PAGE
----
Do the following before the next class:

- Finish the Primes Project and submit your notebook to Moodle.
- Read RSA Encryption – Keeping the Internet Secure.
- Watch this RSA encryption video. This video gives an overview of how we will convert text to numbers that we can encrypt. It's important to watch this before Monday's class!
- Choose two (secret) prime numbers of 30 digits each. (Use your
**fermatPrime**function!) Keep them in a safe place for the next week.

Monday

March 22

March 22

Encrypting text with RSA cryptography

Do the following before the next class:

- Use your secret primes to compute your
*public key*\( (e,n) \). Post your public key to the RSA Forum on Moodle. Then use the forum to send encrypted messages to Prof. Wright and at least two other people. (This is the RSA Assignment.) - Watch How Quantum Computers Break Encryption.

Wednesday

March 24

March 24

Counting primes

Do the following before the next class:

**RSA Assignment**: Send and receive secure messages with at least two other people using the RSA Forum. Use your Mathematica code to encrypt and decrypt the messages.- Complete Exercises 1–6 in the Counting Primes Mathematica notebook. Upload your answers to the Counting Primes Assignment on Moodle.
- Read The Riemann Hypothesis, explained. Answer these reading questions on Moodle.

Friday

March 26

March 26

Prime patterns and the Riemann zeta function

Do the following before the next class:

- Complete the five exercises in the Primes and the Zeta Function Mathematica notebook. Upload your solutions to the Riemann Zeta Assignment on Moodle.
- For one more take on the Riemann Hypothesis, watch this video by Quanta Magazine.

Monday

March 29

March 29

Introduction to Python

Do the following before the next class:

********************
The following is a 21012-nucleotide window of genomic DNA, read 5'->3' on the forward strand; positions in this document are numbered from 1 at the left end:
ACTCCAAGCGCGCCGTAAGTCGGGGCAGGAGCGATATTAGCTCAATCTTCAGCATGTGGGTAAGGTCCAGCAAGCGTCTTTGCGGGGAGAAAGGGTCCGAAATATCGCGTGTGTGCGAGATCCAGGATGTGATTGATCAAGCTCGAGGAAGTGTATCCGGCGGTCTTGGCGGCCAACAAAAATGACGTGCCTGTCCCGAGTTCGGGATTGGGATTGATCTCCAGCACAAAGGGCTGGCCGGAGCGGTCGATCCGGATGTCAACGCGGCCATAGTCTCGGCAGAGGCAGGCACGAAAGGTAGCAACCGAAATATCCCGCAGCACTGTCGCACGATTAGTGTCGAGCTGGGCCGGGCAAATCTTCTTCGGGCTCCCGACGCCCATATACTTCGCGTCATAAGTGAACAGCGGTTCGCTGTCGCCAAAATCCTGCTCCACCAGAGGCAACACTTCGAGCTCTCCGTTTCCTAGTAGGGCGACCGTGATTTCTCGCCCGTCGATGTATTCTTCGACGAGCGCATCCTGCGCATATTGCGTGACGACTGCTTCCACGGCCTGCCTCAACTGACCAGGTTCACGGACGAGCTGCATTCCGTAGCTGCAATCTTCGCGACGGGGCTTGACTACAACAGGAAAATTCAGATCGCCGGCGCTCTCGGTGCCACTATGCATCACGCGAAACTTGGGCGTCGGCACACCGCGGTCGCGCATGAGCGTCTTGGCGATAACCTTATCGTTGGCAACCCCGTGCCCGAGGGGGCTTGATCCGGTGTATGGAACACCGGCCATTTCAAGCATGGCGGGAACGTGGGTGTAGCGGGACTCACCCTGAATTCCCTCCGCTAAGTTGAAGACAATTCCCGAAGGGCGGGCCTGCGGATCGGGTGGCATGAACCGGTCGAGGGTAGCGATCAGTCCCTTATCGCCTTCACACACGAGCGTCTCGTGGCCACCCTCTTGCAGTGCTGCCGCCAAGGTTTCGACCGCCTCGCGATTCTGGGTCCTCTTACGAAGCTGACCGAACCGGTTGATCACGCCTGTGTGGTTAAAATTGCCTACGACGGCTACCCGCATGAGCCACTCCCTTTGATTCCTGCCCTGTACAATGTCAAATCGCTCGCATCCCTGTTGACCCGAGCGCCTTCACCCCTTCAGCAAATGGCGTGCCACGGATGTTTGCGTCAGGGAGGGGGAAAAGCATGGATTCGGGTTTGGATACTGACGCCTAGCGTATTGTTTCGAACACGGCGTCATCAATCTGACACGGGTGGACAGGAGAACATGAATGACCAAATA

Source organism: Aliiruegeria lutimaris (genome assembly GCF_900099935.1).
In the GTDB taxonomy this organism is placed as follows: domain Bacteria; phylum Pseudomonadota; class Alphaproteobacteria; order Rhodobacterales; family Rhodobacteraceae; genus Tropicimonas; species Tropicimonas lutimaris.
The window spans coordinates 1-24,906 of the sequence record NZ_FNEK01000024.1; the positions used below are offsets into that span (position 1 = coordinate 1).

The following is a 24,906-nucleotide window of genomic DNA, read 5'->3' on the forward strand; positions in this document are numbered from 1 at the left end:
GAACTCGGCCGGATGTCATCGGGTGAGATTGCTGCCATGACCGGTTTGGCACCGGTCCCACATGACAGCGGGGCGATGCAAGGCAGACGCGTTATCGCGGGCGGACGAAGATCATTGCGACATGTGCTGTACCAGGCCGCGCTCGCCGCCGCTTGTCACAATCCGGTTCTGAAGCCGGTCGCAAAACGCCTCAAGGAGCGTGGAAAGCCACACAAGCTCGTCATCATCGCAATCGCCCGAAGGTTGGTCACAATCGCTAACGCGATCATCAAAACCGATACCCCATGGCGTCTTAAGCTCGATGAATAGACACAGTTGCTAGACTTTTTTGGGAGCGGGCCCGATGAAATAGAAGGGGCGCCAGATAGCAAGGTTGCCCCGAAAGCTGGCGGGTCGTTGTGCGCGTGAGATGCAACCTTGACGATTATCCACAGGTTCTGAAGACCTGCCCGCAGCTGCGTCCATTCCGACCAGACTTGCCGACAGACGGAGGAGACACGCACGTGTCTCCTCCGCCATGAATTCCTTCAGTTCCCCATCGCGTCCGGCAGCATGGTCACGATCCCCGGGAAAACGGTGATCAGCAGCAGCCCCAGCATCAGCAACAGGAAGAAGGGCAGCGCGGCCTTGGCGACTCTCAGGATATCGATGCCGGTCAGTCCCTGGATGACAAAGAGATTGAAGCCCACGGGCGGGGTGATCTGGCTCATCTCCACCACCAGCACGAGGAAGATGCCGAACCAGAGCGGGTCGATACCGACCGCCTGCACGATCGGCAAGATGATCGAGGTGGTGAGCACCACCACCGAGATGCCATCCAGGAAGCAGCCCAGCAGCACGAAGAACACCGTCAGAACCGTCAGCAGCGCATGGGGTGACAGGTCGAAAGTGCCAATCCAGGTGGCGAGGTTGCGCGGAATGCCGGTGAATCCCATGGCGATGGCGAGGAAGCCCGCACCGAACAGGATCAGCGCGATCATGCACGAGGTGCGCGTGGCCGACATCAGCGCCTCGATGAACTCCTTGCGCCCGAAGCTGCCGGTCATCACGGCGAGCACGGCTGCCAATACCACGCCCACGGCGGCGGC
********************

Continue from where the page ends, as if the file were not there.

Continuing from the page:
- Work on any four of the six exercises in the Intro to Python notebook. If you get stuck, send questions to the professor or bring questions to class on Wednesday. By Friday, submit your work by copying the sharable link to your notebook and pasting it in the text field of the Intro Python assignment on Moodle.
- Read the following pages from the
*Python Land*tutorial: Variables, Strings, Functions, Booleans, and Loops.

Wednesday

March 31

March 31

Yahtzee in Mathematica and Python

Do the following before the next class:

- Finish four of the six exercises in the Intro to Python notebook and submit your notebook link to the Intro Python assignment on Moodle.
- Finish implementing the Yahtzee simulation in Python. You don't have to submit it for a grade, but we will use it for further investigation in Friday's class.
- Please complete the Mid-Semester Survey. Answers are voluntary and anonymous.

Friday

April 2

April 2

Yahtzee investigation and plotting with Matplotlib

Do the following before the next class:

- Complete Python Quiz 1 (topics are variables, lists, if statements, and functions).
- Use simulation and make plots to answer the three questions in the Yahtzee Investigation notebook. Give this your best shot before class on Monday, and bring questions to class.

Monday

April 5

April 5

Trouble simulation

Wednesday

April 7